International Association for Cryptologic Research

International Association
for Cryptologic Research

CryptoDB

Tal Malkin

Affiliation: Columbia University

Publications

Year
Venue
Title
2019
EUROCRYPT
Non-Malleable Codes Against Bounded Polynomial Time Tampering 📺
We construct efficient non-malleable codes (NMC) that are (computationally) secure against tampering by functions computable in any fixed polynomial time. Our construction is in the plain (no-CRS) model and requires the assumptions that (1) $$\mathbf {E}$$E is hard for $$\mathbf {NP}$$NP circuits of some exponential $$2^{\beta n}$$2βn ($$\beta >0$$β>0) size (widely used in the derandomization literature), (2) sub-exponential trapdoor permutations exist, and (3) $$\mathbf {P}$$P-certificates with sub-exponential soundness exist.While it is impossible to construct NMC secure against arbitrary polynomial-time tampering (Dziembowski, Pietrzak, Wichs, ICS ’10), the existence of NMC secure against $$O(n^c)$$O(nc)-time tampering functions (for any fixedc), was shown (Cheraghchi and Guruswami, ITCS ’14) via a probabilistic construction. An explicit construction was given (Faust, Mukherjee, Venturi, Wichs, Eurocrypt ’14) assuming an untamperable CRS with length longer than the runtime of the tampering function. In this work, we show that under computational assumptions, we can bypass these limitations. Specifically, under the assumptions listed above, we obtain non-malleable codes in the plain model against $$O(n^c)$$O(nc)-time tampering functions (for any fixed c), with codeword length independent of the tampering time bound.Our new construction of NMC draws a connection with non-interactive non-malleable commitments. In fact, we show that in the NMC setting, it suffices to have a much weaker notion called quasi non-malleable commitments—these are non-interactive, non-malleable commitments in the plain model, in which the adversary runs in $$O(n^c)$$O(nc)-time, whereas the honest parties may run in longer (polynomial) time. We then construct a 4-tag quasi non-malleable commitment from any sub-exponential OWF and the assumption that $$\mathbf {E}$$E is hard for some exponential size $$\mathbf {NP}$$NP-circuits, and use tag amplification techniques to support an exponential number of tags.
2019
TCC
Is Information-Theoretic Topology-Hiding Computation Possible?
Topology-hiding computation (THC) is a form of multi-party computation over an incomplete communication graph that maintains the privacy of the underlying graph topology. Existing THC protocols consider an adversary that may corrupt an arbitrary number of parties, and rely on cryptographic assumptions such as DDH.In this paper we address the question of whether information-theoretic THC can be achieved by taking advantage of an honest majority. In contrast to the standard MPC setting, this problem has remained open in the topology-hiding realm, even for simple “privacy-free” functions like broadcast, and even when considering only semi-honest corruptions.We uncover a rich landscape of both positive and negative answers to the above question, showing that what types of graphs are used and how they are selected is an important factor in determining the feasibility of hiding topology information-theoretically. In particular, our results include the following. We show that topology-hiding broadcast (THB) on a line with four nodes, secure against a single semi-honest corruption, implies key agreement. This result extends to broader classes of graphs, e.g., THB on a cycle with two semi-honest corruptions.On the other hand, we provide the first feasibility result for information-theoretic THC: for the class of cycle graphs, with a single semi-honest corruption. Given the strong impossibilities, we put forth a weaker definition of distributional-THC, where the graph is selected from some distribution (as opposed to worst-case). We present a formal separation between the definitions, by showing a distribution for which information theoretic distributional-THC is possible, but even topology-hiding broadcast is not possible information-theoretically with the standard definition.We demonstrate the power of our new definition via a new connection to adaptively secure low-locality MPC, where distributional-THC enables parties to “reuse” a secret low-degree communication graph even in the face of adaptive corruptions.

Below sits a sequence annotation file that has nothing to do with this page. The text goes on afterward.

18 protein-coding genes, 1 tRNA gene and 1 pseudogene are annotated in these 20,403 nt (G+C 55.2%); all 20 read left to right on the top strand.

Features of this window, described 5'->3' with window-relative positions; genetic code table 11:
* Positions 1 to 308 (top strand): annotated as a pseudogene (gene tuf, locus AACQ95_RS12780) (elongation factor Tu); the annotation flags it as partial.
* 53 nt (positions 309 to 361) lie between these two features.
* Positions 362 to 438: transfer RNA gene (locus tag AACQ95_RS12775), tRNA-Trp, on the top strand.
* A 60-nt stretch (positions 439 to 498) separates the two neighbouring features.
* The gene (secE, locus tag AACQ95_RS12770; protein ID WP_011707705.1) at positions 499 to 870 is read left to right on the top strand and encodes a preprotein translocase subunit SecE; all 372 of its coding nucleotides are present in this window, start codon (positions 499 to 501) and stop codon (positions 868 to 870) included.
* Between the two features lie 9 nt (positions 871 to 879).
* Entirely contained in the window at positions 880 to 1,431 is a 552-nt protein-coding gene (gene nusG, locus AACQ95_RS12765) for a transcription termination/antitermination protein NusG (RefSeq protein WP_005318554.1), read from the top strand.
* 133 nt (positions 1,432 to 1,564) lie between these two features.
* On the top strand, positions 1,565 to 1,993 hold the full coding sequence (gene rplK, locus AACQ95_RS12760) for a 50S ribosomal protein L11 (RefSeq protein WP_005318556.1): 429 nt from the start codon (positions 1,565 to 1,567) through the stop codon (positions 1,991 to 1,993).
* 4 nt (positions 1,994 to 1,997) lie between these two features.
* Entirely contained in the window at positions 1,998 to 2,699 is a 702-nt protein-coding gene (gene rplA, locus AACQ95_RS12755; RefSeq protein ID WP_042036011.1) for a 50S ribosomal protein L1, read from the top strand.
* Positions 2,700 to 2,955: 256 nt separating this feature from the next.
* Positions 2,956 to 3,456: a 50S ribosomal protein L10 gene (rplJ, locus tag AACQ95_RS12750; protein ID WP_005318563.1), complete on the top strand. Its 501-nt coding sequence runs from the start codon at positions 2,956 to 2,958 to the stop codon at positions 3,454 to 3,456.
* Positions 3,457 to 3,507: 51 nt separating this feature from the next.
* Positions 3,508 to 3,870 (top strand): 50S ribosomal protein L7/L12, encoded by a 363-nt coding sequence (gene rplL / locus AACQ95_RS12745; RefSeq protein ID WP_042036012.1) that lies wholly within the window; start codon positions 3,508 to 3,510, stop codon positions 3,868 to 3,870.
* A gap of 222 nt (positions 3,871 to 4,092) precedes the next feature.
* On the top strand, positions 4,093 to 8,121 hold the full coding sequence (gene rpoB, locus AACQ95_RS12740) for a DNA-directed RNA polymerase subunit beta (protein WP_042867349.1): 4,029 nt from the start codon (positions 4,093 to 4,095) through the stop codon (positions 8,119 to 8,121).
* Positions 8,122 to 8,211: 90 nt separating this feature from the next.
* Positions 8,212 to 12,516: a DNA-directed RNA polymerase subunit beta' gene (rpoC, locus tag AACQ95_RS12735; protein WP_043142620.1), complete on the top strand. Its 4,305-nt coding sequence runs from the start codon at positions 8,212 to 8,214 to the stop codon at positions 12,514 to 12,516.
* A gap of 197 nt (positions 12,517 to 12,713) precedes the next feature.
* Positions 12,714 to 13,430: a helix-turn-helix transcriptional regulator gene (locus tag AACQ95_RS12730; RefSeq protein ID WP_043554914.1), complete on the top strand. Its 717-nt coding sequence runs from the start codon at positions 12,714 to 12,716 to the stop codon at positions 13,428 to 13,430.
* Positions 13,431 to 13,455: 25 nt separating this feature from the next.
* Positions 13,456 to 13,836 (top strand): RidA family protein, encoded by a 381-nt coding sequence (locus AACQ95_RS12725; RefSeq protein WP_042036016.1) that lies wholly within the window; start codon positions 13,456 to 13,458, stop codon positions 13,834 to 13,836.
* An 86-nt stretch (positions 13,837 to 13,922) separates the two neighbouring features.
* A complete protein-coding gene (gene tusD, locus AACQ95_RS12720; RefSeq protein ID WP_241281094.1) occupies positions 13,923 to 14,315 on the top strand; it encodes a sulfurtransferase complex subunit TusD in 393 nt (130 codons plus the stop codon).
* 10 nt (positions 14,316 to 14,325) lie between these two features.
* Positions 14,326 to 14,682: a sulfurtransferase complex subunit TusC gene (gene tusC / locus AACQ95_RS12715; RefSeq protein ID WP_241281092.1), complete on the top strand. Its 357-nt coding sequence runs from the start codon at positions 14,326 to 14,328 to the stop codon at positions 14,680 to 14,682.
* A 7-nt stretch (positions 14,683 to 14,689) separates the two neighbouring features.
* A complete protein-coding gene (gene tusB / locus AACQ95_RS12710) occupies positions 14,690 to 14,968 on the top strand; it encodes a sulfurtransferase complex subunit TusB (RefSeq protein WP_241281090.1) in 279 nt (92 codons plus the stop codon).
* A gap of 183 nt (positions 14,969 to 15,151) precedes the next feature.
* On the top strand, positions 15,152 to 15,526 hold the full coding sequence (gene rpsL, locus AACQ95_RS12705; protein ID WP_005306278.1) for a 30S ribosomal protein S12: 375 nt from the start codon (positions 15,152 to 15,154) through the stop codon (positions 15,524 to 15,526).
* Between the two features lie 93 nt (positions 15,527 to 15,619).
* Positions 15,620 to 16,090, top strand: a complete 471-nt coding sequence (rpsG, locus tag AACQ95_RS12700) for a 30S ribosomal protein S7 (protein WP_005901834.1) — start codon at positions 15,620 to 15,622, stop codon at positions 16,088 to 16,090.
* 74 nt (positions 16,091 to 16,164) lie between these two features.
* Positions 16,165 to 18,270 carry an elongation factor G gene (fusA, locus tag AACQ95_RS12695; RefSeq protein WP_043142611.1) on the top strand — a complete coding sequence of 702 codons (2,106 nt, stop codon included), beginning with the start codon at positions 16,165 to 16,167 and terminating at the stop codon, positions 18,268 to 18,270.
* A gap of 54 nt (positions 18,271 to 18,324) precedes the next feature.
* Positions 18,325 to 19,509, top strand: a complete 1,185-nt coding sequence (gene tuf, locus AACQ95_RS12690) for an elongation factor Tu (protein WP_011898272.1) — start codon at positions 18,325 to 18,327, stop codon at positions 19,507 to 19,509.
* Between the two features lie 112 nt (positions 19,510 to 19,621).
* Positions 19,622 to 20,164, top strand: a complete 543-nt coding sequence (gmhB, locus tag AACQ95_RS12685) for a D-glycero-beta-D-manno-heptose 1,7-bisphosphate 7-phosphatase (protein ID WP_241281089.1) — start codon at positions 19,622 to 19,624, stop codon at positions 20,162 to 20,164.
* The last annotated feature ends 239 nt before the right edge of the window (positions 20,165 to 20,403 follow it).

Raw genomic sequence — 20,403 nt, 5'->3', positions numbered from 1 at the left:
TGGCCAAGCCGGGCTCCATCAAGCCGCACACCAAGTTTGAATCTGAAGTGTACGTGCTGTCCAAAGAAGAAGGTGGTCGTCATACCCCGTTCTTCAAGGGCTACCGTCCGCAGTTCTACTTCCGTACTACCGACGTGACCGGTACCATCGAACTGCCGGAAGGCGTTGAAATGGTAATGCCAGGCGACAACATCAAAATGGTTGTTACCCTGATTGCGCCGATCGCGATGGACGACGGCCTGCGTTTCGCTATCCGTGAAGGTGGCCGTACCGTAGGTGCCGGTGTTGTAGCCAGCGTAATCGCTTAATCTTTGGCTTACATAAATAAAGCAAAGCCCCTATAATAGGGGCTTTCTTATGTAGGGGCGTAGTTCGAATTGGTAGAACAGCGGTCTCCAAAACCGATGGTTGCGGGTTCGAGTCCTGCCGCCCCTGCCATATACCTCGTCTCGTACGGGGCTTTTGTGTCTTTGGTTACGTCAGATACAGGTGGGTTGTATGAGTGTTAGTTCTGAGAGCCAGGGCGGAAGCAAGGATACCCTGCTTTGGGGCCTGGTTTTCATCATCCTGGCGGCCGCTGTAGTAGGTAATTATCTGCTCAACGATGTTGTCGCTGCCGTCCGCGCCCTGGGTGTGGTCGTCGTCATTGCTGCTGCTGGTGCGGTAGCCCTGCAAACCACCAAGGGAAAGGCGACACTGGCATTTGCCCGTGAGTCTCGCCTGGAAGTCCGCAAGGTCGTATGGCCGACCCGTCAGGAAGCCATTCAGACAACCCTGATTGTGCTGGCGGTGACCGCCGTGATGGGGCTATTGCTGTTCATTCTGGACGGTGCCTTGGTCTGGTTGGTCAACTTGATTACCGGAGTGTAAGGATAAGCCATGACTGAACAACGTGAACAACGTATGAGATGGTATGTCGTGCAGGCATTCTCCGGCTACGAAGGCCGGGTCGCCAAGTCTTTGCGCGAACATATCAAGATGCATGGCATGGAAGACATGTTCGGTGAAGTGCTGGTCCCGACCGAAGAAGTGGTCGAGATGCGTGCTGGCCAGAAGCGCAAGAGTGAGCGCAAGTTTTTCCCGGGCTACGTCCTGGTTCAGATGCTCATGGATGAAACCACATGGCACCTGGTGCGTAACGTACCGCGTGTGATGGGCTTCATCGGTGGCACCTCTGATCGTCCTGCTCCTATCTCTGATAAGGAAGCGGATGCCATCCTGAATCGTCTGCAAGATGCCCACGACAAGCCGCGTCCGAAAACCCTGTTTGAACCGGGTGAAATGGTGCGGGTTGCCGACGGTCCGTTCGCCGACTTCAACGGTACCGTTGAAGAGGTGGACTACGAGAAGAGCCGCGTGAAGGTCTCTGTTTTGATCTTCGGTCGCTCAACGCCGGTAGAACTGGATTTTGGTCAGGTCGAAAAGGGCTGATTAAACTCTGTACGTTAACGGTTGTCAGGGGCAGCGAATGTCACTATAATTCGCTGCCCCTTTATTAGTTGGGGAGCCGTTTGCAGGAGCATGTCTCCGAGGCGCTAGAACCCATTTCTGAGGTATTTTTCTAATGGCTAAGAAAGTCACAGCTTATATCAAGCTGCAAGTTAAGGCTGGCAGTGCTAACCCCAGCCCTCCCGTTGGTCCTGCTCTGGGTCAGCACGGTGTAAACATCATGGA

2019
ASIACRYPT
Public-Key Function-Private Hidden Vector Encryption (and More)
We construct public-key function-private predicate encryption for the “small superset functionality,” recently introduced by Beullens and Wee (PKC 2019). This functionality captures several important classes of predicates:Point functions. For point function predicates, our construction is equivalent to public-key function-private anonymous identity-based encryption.Conjunctions. If the predicate computes a conjunction, our construction is a public-key function-private hidden vector encryption scheme. This addresses an open problem posed by Boneh, Raghunathan, and Segev (ASIACRYPT 2013).d-CNFs and read-once conjunctions of d-disjunctions for constant-size d. Our construction extends the group-based obfuscation schemes of Bishop et al. (CRYPTO 2018), Beullens and Wee (PKC 2019), and Bartusek et al. (EUROCRYPT 2019) to the setting of public-key function-private predicate encryption. We achieve an average-case notion of function privacy, which guarantees that a decryption key $$\mathsf {sk} _f$$ reveals nothing about f as long as f is drawn from a distribution with sufficient entropy. We formalize this security notion as a generalization of the (enhanced) real-or-random function privacy definition of Boneh, Raghunathan, and Segev (CRYPTO 2013). Our construction relies on bilinear groups, and we prove security in the generic bilinear group model.